Ikea’s air quality assessment shows the company has not commissioned any air pollution monitoring itself. Instead, it is relying on figures estimated from Greenwich Council monitoring stations and diffusion tubes.
While all local sites will still break European legal limits of 40 micrograms per cubic metre of nitogen dioxide, Ikea’s figures claim a “slight beneficial” effect on areas to the south of the flyover along with a small worsening of quality around the Millennium Village.
Ikea’s plans to encourage consumers to use Blackwall Lane and Bugsbys Way to access the store would mean extra traffic passing to the south of Greenwich Millennium Village, as well as the site of a new primary school planned by Greenwich Council. Ikea’s estimate for Southern Way (42.6) is lower than figures recorded by the No to Silvertown Tunnel campaign in June 2013 of 50µg/m3.
Ikea’s transport assessment claims there “will be a reduction in vehicle trips during the weekday PM peak as a result of the development proposals, and only a slight increase in vehicle trips on the Saturday peak”.
It adds “a lower level of parking at the Millennium Retail Park will mean that trips generation will be more constrained compared to the existing London stores. This will encourage the uptake of sustainable means of travel”. It predicts 65% of customers will come by car.
It says the Greenwich store will have a smaller catchment area (of 2.17 million people) than its other stores. This roughly runs from the West End to Dagenham and Crayford, and from Orpington to Leytonstone. But other figures included with the application show areas as far out as Canterbury and Ashford, Kent, will be within an hour’s drive of the store.
Ikea says 39.1% of that figure will come from north of the river – a change to existing travel patterns which will put more pressure on the Blackwall Tunnel and the congested A12 through Poplar and Bow. 13.4% of trips would come from “Woolwich Road west” – largely via the central Greenwich world heritage site.
The application can be viewed at Greenwich Council’s planning site by entering reference number 13/3285/O. Comments need to be with Greenwich Council by 11 February.
Lots happening but not a lot of time to write anything here, so go and look at what someone else has written instead. Posts on From The Murky Depths are few and far between, but when they appear, they’re great. And this one about Greenwich Council and poor public spaces is great, as it reminds me that it’s not just me that despairs at how great areas of the borough I live in look like a dump, frankly, with badly-designed, cheaply-treated and poorly-maintained streets. Or “public realm”, to use the lingo.
“Street furniture is almost always installed with minimal thought or care, it is almost always the cheapest and most utilitarian, and maintenance poor. Often thousands will be spent on bizarre schemes that place guardrails across paving in areas with broken walls, bent street furniture etc which are not treated.”
The nicely-done squares in Woolwich are the exceptions which prove the rule – paid for and designed in association with other bodies such as TfL. Otherwise, everywhere else is a mess. Why can’t Greenwich do street design?
I took the picture above for something else, but it actually sums up the point quite nicely. Last year, some of the local bigwigs here in Charlton were patting themselves on the back for having got the council to install some flower containers to prettify the ugly metal railings outside Charlton station.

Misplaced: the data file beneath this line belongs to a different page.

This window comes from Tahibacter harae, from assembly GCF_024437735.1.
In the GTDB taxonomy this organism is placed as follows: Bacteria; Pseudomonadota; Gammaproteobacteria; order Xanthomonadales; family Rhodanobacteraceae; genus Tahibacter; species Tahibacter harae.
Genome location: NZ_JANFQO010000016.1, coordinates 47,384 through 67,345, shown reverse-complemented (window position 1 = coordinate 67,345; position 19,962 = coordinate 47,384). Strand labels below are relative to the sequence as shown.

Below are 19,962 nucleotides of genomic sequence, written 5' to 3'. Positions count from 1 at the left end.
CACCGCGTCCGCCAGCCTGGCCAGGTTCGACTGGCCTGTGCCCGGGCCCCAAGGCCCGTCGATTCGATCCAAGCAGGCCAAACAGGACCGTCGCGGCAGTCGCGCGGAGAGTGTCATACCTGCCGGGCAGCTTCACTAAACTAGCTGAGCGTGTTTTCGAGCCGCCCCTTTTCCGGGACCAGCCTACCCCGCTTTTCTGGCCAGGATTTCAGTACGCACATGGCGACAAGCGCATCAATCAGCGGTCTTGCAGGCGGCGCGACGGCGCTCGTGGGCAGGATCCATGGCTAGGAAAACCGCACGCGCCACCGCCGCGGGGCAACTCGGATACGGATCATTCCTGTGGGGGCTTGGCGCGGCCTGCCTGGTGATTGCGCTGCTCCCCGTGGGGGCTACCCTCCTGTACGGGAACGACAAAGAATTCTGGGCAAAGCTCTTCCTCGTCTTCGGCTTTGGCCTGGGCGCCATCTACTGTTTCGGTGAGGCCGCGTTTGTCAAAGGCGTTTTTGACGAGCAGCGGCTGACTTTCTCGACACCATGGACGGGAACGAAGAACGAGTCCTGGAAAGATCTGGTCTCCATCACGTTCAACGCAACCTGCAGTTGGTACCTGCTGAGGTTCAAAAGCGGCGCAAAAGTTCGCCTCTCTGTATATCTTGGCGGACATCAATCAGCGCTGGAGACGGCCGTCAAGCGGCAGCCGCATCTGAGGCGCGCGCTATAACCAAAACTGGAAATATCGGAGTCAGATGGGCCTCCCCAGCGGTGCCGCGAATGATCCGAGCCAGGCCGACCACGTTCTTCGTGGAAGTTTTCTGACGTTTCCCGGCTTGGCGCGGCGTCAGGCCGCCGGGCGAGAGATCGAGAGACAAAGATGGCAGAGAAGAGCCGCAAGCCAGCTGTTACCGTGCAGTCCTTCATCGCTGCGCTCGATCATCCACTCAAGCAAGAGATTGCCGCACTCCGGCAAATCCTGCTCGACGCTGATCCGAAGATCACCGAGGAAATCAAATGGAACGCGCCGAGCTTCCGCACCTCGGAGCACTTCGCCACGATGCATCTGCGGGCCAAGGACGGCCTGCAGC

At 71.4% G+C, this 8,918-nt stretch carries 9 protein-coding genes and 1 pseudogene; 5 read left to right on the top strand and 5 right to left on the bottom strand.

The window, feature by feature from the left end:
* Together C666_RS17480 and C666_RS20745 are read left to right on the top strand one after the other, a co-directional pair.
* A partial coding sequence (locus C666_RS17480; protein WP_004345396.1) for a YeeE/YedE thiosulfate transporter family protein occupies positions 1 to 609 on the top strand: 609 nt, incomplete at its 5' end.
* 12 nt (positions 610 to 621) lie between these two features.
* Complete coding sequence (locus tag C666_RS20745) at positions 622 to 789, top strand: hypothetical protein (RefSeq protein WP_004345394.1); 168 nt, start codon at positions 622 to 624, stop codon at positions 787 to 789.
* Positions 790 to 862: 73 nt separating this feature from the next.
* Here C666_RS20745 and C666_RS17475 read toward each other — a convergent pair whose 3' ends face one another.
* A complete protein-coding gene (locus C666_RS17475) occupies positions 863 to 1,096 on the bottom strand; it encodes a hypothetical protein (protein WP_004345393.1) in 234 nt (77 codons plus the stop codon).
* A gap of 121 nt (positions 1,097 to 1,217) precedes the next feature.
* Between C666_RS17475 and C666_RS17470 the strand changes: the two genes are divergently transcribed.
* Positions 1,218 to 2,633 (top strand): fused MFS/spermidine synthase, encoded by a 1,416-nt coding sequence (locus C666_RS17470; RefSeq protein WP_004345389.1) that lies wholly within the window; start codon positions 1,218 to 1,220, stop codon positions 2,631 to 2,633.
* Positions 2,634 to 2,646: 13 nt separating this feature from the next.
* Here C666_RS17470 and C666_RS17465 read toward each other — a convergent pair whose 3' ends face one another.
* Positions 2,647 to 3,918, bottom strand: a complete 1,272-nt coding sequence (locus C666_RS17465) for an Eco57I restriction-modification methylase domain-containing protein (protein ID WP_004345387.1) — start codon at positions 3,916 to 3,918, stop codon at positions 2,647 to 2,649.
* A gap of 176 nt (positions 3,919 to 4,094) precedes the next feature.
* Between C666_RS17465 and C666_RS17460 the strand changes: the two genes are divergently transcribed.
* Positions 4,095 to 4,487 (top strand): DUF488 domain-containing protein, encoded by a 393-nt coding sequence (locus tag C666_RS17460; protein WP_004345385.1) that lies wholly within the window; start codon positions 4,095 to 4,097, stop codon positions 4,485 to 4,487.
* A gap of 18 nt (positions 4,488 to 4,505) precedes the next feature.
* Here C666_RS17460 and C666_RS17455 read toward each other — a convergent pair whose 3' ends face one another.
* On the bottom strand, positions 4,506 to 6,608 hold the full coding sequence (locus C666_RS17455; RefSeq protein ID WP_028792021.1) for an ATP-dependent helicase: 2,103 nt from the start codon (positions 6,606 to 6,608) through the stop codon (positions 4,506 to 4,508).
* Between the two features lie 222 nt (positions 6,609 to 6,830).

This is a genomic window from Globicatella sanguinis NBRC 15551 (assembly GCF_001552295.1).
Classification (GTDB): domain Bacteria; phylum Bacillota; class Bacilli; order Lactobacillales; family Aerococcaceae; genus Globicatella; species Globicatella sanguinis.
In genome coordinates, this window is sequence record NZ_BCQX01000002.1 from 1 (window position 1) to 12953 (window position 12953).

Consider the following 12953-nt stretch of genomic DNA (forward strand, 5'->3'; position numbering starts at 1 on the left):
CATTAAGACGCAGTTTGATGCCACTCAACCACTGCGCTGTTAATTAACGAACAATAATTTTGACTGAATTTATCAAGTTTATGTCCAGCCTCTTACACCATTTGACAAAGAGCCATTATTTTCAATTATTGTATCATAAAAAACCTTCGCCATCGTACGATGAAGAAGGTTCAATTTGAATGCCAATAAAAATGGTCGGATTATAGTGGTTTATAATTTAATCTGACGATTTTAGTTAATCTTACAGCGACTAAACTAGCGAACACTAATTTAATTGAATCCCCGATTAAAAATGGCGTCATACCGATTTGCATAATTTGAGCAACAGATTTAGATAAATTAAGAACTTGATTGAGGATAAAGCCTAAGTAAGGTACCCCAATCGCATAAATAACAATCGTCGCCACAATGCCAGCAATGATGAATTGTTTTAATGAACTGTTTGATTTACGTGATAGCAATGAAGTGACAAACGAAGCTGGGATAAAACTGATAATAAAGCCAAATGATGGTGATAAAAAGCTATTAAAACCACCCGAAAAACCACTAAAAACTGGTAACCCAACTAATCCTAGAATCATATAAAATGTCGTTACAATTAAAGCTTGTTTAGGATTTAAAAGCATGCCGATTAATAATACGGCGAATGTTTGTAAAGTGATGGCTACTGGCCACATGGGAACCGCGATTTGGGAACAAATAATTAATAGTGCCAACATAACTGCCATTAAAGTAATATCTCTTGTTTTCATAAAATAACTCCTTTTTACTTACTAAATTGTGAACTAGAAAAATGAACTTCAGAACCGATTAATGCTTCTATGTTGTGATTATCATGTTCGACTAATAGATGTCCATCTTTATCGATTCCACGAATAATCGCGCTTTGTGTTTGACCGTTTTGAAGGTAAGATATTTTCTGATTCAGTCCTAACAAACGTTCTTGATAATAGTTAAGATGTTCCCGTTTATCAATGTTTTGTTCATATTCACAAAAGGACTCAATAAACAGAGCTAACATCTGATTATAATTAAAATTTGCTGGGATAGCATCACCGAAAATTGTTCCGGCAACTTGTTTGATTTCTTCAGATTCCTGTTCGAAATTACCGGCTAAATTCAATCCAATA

Once the summer went, so did the flowers… but the empty containers stayed for some reason. Now we have containers full of crap, and the idea’s backfired. It was a nice idea, but nobody really thought it through properly. This kind of thing’s typical, unfortunately.
When I visit areas across Greenwich borough I often hear people putting down their areas, and even appearing quite ashamed of them. Visitors are the same. And you can’t blame them given the state of many areas.
It may seem a small thing, but having to traipse through clogged-up, poorly-looked after streets day in, day out affects people’s well-being and sense of pride in the area, and makes them less inclined to put effort in to pitch in to help sort things out. Two years on, the borough’s regal status looks like a hollow joke when you see the state of the streets in some parts of the “royal borough”. Try Floyd Road in Charlton.
Maybe they’re counting on people being to docile and depressed to complain. But the local politician who has the brains and the guts to seize the issue and do something about filthy and cluttered streets will do more for Greenwich borough’s well-being than any number of tall ships parades or royal borough banners ever will.
There’s a new owner at Charlton Athletic – but the scale of the rebuilding job facing Belgian businessman Roland Duchâtelet became apparent yesterday when the team’s match against Barnsley was postponed less than two hours before kick-off due to ongoing problems with The Valley pitch.
But Charlton fans should be vigilant that the current problems with the pitch aren’t used as a pretext to move the club out of its historic home.
Last year, it was reported that the club was in talks with Greenwich Council about moving out of The Valley for a new stadium, to be built at Morden Wharf on the west side of Greenwich Peninsula, on land currently owned by developer Cathedral Homes. The club’s old site would become social housing, under this scheme.
What’s been unclear, though is where the impetus for the scheme has come from – whether it came from within the club, or from outside.
But what is known is that Greenwich Council leader Chris Roberts was a frequent visitor at matches under the ownership of Michael Slater and Tony Jimenez, where he could be seen enjoying hospitality in the directors’ box.